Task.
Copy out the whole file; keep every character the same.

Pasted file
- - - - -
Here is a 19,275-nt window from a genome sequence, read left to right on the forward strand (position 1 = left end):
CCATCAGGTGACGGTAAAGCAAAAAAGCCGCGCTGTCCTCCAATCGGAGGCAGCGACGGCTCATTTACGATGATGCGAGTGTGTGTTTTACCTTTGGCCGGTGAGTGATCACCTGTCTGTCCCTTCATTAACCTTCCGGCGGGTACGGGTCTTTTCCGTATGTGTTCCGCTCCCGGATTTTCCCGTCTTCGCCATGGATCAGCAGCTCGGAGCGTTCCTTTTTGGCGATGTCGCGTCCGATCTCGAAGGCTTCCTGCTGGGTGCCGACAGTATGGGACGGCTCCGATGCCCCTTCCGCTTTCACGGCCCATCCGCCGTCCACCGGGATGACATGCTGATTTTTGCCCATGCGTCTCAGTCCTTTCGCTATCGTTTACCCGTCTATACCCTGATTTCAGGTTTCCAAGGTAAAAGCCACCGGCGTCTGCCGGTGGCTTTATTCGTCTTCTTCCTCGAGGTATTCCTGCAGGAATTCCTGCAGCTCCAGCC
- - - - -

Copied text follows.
Here is a 19,275-nt window from a genome sequence, read left to right on the forward strand (position 1 = left end):
CCATCAGGTGACGGTAAAGCAAAAAAGCCGCGCTGTCCTCCAATCGGAGGCAGCGACGGCTCATTTACGATGATGCGAGTGTGTGTTTTACCTTTGGCCGGTGAGTGATCACCTGTCTGTCCCTTCATTAACCTTCCGGCGGGTACGGGTCTTTTCCGTATGTGTTCCGCTCCCGGATTTTCCCGTCTTCGCCATGGATCAGCAGCTCGGAGCGTTCCTTTTTGGCGATGTCGCGTCCGATCTCGAAGGCTTCCTGCTGGGTGCCGACAGTATGGGACGGCTCCGATGCCCCTTCCGCTTTCACGGCCCATCCGCCGTCCACCGGGATGACATGCTGATTTTTGCCCATGCGTCTCAGTCCTTTCGCTATCGTTTACCCGTCTATACCCTGATTTCAGGTTTCCAAGGTAAAAGCCACCGGCGTCTGCCGGTGGCTTTATTCGTCTTCTTCCTCGAGGTATTCCTGCAGGAATTCCTGCAGCTCCAGCC